We’ve chosen ETFE as the material because it has the right ratio of flexibility, translucency, and adaptability for the climactic context. It’s also a long-lasting, sustainable material—it’s not something that decays easily. It holds up in extreme, swinging weather conditions, including rain, sleet, snow. Also, it’s a beautiful material, and there’s a bit of history of using it in other really high-performance architectures around the world.
Most people think of architecture as being static. Except for stadium ceilings or roofs, and things like garage doors, architecture doesn’t typically move. We’re imagining a dynamic, responsive system that solves the issue of being open on a sunny day and closed on a rainy, cold, or windy day.
From the beginning, we’ve been testing these ideas in collaboration with RWDI, an amazing engineering firm that specializes in climate and sustainability. So it’s been a combination of designing and testing, and designing and testing, and then simulating and measuring comfort based on dynamic computer modeling.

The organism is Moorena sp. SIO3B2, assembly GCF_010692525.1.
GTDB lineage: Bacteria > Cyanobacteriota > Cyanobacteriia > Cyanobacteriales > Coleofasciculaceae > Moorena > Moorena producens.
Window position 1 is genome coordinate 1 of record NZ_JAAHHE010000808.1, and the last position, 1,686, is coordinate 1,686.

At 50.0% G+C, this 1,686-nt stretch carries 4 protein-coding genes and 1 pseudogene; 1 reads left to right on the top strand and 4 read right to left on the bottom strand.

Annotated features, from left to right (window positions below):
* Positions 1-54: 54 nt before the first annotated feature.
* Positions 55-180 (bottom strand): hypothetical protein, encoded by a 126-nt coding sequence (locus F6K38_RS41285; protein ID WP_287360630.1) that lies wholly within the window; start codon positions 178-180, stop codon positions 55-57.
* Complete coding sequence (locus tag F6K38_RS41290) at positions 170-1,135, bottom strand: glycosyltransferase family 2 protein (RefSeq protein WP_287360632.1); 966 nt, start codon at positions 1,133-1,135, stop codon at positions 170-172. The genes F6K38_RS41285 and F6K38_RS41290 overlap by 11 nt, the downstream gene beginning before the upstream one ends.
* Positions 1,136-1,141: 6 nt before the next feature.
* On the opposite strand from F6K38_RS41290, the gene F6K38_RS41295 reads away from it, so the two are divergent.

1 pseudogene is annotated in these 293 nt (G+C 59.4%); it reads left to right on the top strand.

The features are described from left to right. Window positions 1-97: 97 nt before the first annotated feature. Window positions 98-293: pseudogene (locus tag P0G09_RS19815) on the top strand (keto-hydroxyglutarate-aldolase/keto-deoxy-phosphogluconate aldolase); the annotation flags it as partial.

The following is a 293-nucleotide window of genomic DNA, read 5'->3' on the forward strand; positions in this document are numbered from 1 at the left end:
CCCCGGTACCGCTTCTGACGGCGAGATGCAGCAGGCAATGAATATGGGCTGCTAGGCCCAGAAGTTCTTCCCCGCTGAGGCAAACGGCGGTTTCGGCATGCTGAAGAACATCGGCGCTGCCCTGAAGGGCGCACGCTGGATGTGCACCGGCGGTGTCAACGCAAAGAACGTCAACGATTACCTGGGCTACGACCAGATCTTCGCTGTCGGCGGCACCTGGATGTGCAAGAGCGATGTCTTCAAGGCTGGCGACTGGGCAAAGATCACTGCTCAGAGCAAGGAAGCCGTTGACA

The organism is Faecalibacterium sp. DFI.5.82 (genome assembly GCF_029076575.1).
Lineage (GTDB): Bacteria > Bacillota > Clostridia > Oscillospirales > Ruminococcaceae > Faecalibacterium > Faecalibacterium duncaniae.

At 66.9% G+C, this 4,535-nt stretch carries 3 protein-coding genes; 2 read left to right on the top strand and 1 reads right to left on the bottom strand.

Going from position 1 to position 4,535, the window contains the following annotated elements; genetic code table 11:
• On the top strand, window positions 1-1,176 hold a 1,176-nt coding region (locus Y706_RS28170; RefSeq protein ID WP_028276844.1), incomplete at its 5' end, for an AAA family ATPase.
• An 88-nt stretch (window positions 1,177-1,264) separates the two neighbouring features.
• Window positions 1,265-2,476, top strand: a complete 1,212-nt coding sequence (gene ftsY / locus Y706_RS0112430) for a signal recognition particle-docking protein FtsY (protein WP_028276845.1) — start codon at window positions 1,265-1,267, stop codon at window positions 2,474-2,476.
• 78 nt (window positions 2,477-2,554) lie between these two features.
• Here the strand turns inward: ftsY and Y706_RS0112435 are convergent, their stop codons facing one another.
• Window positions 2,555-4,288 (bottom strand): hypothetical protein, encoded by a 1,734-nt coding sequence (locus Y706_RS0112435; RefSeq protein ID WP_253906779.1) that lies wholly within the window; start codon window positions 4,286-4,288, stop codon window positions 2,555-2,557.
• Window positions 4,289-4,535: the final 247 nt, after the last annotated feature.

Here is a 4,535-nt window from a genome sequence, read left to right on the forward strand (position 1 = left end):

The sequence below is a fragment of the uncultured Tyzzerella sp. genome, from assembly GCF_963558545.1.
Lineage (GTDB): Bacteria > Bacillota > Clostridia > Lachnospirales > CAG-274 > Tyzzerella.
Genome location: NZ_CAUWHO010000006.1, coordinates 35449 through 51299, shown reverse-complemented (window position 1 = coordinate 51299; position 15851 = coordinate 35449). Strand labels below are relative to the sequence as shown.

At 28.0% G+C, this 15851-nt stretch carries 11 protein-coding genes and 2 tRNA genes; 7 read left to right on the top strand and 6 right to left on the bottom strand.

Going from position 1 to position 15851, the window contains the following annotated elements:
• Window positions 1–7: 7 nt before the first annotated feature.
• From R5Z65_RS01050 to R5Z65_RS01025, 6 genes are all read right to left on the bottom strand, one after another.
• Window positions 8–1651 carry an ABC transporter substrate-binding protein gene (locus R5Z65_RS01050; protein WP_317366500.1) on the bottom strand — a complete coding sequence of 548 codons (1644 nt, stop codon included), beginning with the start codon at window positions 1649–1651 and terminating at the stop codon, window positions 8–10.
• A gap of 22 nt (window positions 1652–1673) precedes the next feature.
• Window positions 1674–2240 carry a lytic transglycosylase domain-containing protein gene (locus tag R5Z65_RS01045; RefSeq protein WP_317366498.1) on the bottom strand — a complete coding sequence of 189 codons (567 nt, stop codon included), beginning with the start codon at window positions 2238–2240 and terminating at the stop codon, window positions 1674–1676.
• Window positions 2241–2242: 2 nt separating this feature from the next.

Is that unique to this project, experimenting and doing computer modeling?
This kind of collaboration is sort of unheard-of. Most of this kind of stuff, like wind modeling, usually doesn’t happen at the outset of a project, if it happens at all. We’re coming up with all these potential structures and systems that operate like a toolkit, so that no matter the weather, they are able to respond.
Of course the proof’s going to be in the pudding. Once the prototypes go up, at different site conditions, we’ll be able to tell whether they were a success or not. But giving rigorous consideration to orientation, prevailing winds, temperature early in the design process will ideally make all the difference.